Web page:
Demonstrators gather outside the White House the day after President Donald Trump fired FBI director James Comey. Credit: AP Photo/Evan Vucci

In my desperate attempt to find the bright side in this age of Trump, I’m going to say something positive about yesterday’s power play in which the president unceremoniously fired FBI director James Comey.

Think of it as progress, sorta.

At the very least, there was a time not so long ago in which the FBI director was so diabolically powerful that no president, not even one as ruthless as Richard Nixon, would have dared to fire him.

This was, of course, during the long and horrid reign of J. Edgar Hoover, who ruled the FBI and its predecessor agency from 1924 until 1972, when he died at the age of 77.

Among his many unconstitutional acts of indecency, Hoover kept ever-expanding dossiers, supplanted with illegal wiretaps, on activists, union leaders, civil rights leaders, antiwar protesters, and elected officials, presidents included.

It was those dossiers that made Hoover untouchable. No president wanted to see his secrets—whatever they might be—on the front pages of the country’s papers.

But when Hoover died, his legacy of intimidation didn’t die with him. Nixon replaced Hoover with L. Patrick Gray. That appointment upset Mark Felt—the number two agent at the FBI—who believed he should have gotten the job. So Felt started feeding inside information about the Watergate scandal to his pal Bob Woodward at the Washington Post.

Yes, Deep Throat was an FBI agent. A fact I don’t think I’ll ever get over, as I grew up thinking Deep Throat was a white knight on a horse, having watched All the President’s Men one too many times.

Watergate, of course, was the scandal in which Nixon’s henchmen were caught breaking into Democratic National Convention headquarters to steal secrets that might help the president win reelection in 1972.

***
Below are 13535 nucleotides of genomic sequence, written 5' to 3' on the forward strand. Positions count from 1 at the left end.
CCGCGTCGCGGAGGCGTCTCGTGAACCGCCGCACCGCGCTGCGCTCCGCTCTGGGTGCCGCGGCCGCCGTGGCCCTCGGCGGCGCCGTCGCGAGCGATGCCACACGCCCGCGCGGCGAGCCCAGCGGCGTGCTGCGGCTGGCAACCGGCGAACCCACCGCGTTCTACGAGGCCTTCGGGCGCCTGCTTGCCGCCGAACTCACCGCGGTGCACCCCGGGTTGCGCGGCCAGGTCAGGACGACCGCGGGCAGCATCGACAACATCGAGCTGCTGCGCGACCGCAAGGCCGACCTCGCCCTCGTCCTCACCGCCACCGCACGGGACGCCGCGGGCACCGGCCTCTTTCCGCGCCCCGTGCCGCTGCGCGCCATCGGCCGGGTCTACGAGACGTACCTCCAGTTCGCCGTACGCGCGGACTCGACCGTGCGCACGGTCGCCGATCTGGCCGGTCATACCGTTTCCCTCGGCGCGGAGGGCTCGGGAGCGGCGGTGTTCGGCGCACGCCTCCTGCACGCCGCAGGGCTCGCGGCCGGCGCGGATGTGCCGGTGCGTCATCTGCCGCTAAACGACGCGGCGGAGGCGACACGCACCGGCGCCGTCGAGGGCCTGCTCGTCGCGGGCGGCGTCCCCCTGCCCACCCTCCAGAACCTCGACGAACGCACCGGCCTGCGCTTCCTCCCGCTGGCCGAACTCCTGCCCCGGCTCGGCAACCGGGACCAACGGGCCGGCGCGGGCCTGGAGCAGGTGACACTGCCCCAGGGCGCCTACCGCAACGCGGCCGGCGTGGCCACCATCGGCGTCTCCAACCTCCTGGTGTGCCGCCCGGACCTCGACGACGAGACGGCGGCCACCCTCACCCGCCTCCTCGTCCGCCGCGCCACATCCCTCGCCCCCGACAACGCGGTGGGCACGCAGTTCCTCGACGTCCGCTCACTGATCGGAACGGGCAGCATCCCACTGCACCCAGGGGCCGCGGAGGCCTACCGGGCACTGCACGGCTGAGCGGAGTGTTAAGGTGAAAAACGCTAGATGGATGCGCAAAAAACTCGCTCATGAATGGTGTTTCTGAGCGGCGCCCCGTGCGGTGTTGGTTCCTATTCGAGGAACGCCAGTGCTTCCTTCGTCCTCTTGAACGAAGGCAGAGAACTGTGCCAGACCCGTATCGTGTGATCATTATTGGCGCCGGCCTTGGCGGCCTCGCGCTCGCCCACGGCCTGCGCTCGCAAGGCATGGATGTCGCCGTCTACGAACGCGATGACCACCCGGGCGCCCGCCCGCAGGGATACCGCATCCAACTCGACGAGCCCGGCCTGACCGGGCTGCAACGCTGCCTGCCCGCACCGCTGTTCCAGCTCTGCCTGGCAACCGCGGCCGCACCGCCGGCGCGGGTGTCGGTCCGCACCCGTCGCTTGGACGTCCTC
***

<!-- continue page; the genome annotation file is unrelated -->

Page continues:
As the story of the scandal unfolded, Nixon and his aides plotted to stifle—or stonewall—the investigation.

Clearly, the FBI, or at least Felt, knew what was going on. But instead of investigating, he secretly leaked stuff to his favorite reporters in the hopes that the bad press might force Nixon to make him director of the FBI.

So you might argue that the honchos at the top of the FBI were complicit in the cover-up. And you wonder why so many people of my generation have no faith in anything.

Obviously, much has changed on many fronts since the days of Hoover. For one thing, Trump clearly has no fear of the FBI. He routinely blasted Comey during last year’s presidential campaign, castigating him for not castigating Hillary Clinton for her e-mail escapades.

Trump didn’t care that Comey might have compiled a dossier filled with such incriminating incidents as—just to pick one—Trump going on and on about how he felt entitled to grab women “by the pussy.”

No, that bit of Trump braggadocio came out on the eve of the election and Trump still won most of the evangelical and white-women vote.

Guess the public’s more tolerant of bad presidential behavior than they were back in the days of Kennedy, Johnson, and Nixon.

Trump’s official explanation for why he fired Comey is flimsy. “While I greatly appreciate you informing me, on three separate occasions, that I am not under investigation,” Trump wrote Comey, “I nevertheless concur with the judgment of the Department of Justice that you are not able to effectively lead the Bureau.”

I think pretty much everyone in America realizes that Trump’s just trying to intimidate other investigators from continuing the investigation into what the president knew and when he knew it about the Russian hacking of the Democratic Party’s computers.

Oh, yes, the Russians. That scandal won’t disappear no matter how many FBI directors Trump fires.

Nixon tried a similar thing back in 1973, when he fired the special prosecutor who was investigating the Watergate scandal.

It didn’t work. The investigation continued until Nixon was forced to resign.

It makes me wonder how long Republicans—like suburban congressmen Peter Roskam and Adam Kinzinger—will remain loyal to a president who’s so blatantly attempting to thwart an investigation into wrongdoing.

Nixon wound up taking down many Republican rubber-stampers with him. As long as I’m looking on the bright side, I’m going to suspect Trump will inevitably do the same.